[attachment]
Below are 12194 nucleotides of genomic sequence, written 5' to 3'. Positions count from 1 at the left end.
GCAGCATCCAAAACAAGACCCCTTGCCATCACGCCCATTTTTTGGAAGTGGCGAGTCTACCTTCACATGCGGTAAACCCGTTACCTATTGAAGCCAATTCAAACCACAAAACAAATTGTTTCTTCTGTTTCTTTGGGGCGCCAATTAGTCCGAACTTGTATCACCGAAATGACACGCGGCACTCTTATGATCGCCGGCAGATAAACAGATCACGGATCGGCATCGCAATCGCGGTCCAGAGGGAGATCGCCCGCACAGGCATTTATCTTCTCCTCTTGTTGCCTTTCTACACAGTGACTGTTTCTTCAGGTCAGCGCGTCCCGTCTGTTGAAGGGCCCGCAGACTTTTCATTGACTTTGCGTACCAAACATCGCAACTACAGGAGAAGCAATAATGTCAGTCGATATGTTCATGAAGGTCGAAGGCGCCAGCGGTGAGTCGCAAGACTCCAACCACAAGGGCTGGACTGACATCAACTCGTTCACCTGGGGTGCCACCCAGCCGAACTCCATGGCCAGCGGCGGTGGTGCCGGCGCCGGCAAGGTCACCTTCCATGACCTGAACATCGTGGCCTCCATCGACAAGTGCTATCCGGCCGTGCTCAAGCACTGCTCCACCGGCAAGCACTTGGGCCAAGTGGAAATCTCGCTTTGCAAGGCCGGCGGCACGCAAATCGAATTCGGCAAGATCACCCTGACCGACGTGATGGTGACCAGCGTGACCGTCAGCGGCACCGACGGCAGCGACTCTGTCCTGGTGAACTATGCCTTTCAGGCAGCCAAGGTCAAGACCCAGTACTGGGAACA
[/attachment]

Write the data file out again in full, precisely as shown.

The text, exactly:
Below are 12194 nucleotides of genomic sequence, written 5' to 3'. Positions count from 1 at the left end.
GCAGCATCCAAAACAAGACCCCTTGCCATCACGCCCATTTTTTGGAAGTGGCGAGTCTACCTTCACATGCGGTAAACCCGTTACCTATTGAAGCCAATTCAAACCACAAAACAAATTGTTTCTTCTGTTTCTTTGGGGCGCCAATTAGTCCGAACTTGTATCACCGAAATGACACGCGGCACTCTTATGATCGCCGGCAGATAAACAGATCACGGATCGGCATCGCAATCGCGGTCCAGAGGGAGATCGCCCGCACAGGCATTTATCTTCTCCTCTTGTTGCCTTTCTACACAGTGACTGTTTCTTCAGGTCAGCGCGTCCCGTCTGTTGAAGGGCCCGCAGACTTTTCATTGACTTTGCGTACCAAACATCGCAACTACAGGAGAAGCAATAATGTCAGTCGATATGTTCATGAAGGTCGAAGGCGCCAGCGGTGAGTCGCAAGACTCCAACCACAAGGGCTGGACTGACATCAACTCGTTCACCTGGGGTGCCACCCAGCCGAACTCCATGGCCAGCGGCGGTGGTGCCGGCGCCGGCAAGGTCACCTTCCATGACCTGAACATCGTGGCCTCCATCGACAAGTGCTATCCGGCCGTGCTCAAGCACTGCTCCACCGGCAAGCACTTGGGCCAAGTGGAAATCTCGCTTTGCAAGGCCGGCGGCACGCAAATCGAATTCGGCAAGATCACCCTGACCGACGTGATGGTGACCAGCGTGACCGTCAGCGGCACCGACGGCAGCGACTCTGTCCTGGTGAACTATGCCTTTCAGGCAGCCAAGGTCAAGACCCAGTACTGGGAACA